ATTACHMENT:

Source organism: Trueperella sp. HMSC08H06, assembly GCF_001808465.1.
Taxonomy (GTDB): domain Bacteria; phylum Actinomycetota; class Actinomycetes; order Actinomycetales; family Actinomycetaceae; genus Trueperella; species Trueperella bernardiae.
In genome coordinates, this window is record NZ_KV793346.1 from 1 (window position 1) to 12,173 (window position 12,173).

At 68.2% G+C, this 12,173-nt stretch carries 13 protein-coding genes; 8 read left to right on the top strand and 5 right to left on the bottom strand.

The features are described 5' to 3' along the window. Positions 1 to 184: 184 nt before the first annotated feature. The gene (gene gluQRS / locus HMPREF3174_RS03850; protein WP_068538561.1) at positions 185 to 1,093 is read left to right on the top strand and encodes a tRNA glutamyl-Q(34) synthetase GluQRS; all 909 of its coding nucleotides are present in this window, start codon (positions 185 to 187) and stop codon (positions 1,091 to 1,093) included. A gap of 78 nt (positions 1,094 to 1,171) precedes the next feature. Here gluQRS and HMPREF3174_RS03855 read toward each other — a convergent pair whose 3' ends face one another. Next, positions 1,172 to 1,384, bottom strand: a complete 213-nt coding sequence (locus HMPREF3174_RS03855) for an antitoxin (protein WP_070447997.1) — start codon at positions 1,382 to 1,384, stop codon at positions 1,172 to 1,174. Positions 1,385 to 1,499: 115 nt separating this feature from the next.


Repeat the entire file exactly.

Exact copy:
Source organism: Trueperella sp. HMSC08H06, assembly GCF_001808465.1.
Taxonomy (GTDB): domain Bacteria; phylum Actinomycetota; class Actinomycetes; order Actinomycetales; family Actinomycetaceae; genus Trueperella; species Trueperella bernardiae.
In genome coordinates, this window is record NZ_KV793346.1 from 1 (window position 1) to 12,173 (window position 12,173).

At 68.2% G+C, this 12,173-nt stretch carries 13 protein-coding genes; 8 read left to right on the top strand and 5 right to left on the bottom strand.

The features are described 5' to 3' along the window. Positions 1 to 184: 184 nt before the first annotated feature. The gene (gene gluQRS / locus HMPREF3174_RS03850; protein WP_068538561.1) at positions 185 to 1,093 is read left to right on the top strand and encodes a tRNA glutamyl-Q(34) synthetase GluQRS; all 909 of its coding nucleotides are present in this window, start codon (positions 185 to 187) and stop codon (positions 1,091 to 1,093) included. A gap of 78 nt (positions 1,094 to 1,171) precedes the next feature. Here gluQRS and HMPREF3174_RS03855 read toward each other — a convergent pair whose 3' ends face one another. Next, positions 1,172 to 1,384, bottom strand: a complete 213-nt coding sequence (locus HMPREF3174_RS03855) for an antitoxin (protein WP_070447997.1) — start codon at positions 1,382 to 1,384, stop codon at positions 1,172 to 1,174. Positions 1,385 to 1,499: 115 nt separating this feature from the next.